Element AI is getting its hands dirty

Building solutions from the ground up will help it make more effective AI, according to the company's CEO.

A presentation at this week’s Web Summit in Libson gave a peek at what one of Canada’s leaders in business-focused AI solutions has planned for the future.

The Montreal-based Element AI – which opened a Toronto office earlier this year – was founded in 2016 and was one of the earliest accelerators focused on AI, bringing researchers and entrepreneurs together to support startups in the space. It has received numerous investments, including a $137.5 million funding round last year, and has been using those funds to grow into a company that builds AI-powered solutions for business and enterprise.

Speaking at Web Summit in Portugal, Element’s CEO Jean-François Gagné said the company’s further growth will be driven by building its products from scratch. This is something of a departure from the processes at other companies working in AI, which tend to partner with third parties for certain elements – such as algorithms or libraries of data that are ready to go for tasks like image or natural language recognition – rather than go through the sometimes time-consuming task of building them itself.

But Gagné said fully owning each part of an AI process allows it to bring the best components together to create the most effective solution. As an example, he offered an Element tool that uses image recognition to read receipts, which he says is 17% more accurate than the best of-the-shelf version of the technology.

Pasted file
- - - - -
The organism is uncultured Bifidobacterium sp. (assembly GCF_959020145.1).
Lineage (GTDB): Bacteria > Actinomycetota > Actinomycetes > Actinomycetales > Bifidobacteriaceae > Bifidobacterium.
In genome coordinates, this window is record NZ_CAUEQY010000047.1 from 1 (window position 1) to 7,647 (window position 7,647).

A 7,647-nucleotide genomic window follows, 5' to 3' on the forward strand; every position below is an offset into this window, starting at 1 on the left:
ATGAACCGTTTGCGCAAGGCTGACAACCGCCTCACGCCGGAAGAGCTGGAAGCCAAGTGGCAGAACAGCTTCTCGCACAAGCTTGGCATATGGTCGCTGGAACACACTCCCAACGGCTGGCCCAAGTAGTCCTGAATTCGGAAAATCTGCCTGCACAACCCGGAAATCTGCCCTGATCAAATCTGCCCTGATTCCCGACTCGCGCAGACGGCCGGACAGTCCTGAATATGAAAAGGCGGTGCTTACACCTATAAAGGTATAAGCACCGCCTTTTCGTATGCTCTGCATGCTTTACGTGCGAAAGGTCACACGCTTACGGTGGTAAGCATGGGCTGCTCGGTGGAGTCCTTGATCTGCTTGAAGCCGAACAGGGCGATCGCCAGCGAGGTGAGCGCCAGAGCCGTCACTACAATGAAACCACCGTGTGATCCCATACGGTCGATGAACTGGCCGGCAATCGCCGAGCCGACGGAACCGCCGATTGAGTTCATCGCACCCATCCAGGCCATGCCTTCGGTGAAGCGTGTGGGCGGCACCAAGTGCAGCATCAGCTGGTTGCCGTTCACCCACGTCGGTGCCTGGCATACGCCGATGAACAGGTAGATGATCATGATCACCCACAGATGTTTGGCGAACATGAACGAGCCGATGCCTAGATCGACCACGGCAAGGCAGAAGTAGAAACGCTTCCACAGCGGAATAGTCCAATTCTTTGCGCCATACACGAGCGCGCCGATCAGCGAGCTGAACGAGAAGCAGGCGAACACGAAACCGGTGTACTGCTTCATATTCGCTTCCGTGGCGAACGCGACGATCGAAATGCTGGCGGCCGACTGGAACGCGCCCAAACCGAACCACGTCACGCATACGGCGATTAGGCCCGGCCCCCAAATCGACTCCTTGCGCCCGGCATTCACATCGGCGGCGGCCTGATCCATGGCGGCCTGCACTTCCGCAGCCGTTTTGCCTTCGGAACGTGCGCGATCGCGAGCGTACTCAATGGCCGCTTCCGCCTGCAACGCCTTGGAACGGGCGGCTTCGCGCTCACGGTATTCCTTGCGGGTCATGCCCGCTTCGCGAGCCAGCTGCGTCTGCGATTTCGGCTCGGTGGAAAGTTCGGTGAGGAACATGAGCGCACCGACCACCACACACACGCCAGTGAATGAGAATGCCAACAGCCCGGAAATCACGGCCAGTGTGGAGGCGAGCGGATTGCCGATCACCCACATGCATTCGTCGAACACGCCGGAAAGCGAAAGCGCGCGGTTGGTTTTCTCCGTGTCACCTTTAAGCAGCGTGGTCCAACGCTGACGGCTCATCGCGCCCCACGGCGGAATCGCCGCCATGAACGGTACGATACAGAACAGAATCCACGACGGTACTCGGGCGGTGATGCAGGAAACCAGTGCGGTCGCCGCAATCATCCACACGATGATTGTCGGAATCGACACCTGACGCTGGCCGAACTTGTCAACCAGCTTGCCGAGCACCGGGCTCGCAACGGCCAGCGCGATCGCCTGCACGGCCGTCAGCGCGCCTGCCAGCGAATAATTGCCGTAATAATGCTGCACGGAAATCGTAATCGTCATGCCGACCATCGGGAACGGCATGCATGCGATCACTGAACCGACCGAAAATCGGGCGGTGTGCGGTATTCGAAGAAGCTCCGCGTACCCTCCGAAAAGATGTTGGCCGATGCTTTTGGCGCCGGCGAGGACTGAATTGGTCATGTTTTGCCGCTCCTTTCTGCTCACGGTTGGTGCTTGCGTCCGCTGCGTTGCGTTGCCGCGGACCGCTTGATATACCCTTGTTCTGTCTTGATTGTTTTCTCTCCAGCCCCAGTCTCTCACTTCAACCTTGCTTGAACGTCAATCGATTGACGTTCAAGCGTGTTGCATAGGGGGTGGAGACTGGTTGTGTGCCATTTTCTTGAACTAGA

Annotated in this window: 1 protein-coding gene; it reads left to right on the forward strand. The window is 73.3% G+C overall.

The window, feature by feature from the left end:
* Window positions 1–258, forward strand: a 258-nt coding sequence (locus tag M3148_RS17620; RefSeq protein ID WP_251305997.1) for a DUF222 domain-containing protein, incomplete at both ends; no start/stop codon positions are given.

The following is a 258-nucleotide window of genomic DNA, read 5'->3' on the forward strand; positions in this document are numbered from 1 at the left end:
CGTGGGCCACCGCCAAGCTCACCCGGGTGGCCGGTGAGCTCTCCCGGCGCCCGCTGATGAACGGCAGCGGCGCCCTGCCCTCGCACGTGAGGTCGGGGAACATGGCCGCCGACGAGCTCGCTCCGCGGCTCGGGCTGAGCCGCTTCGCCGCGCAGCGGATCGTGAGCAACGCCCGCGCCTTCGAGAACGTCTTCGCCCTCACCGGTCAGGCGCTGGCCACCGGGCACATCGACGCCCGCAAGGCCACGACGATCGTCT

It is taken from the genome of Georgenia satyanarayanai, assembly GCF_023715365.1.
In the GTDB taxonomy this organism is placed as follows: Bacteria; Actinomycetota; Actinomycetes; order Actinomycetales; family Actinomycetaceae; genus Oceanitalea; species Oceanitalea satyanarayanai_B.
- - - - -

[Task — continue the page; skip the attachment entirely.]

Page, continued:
“Why can we do better and faster? It’s because we wrote the entire stack,” he said at Web Summit.

To help address the speed of development, one of the things Element has been working on are AI enablement tools – which aim to help AI systems learn more on their own without needing human developers to go in and write the rules – which have in turn been used to develop many of its other new and upcoming products. Gagné said these kinds of enablement processes have reduced the amount of time required to organize data sets from weeks to days.

When it comes to the specific products Element has its attention on, one is a tool that can directly answer questions a company might have about its performance by analyzing both structured and unstructured data – the latter of which is a common hurdle for companies looking to utilize AI. Element AI also aims to help companies who are often overloaded with data and are unable to organize and effectively use it. Gagné said the end goal with this new tool would be to answer more complicated, strategic business questions, as well as being able to provide answers in natural language that anyone within an organization could understand.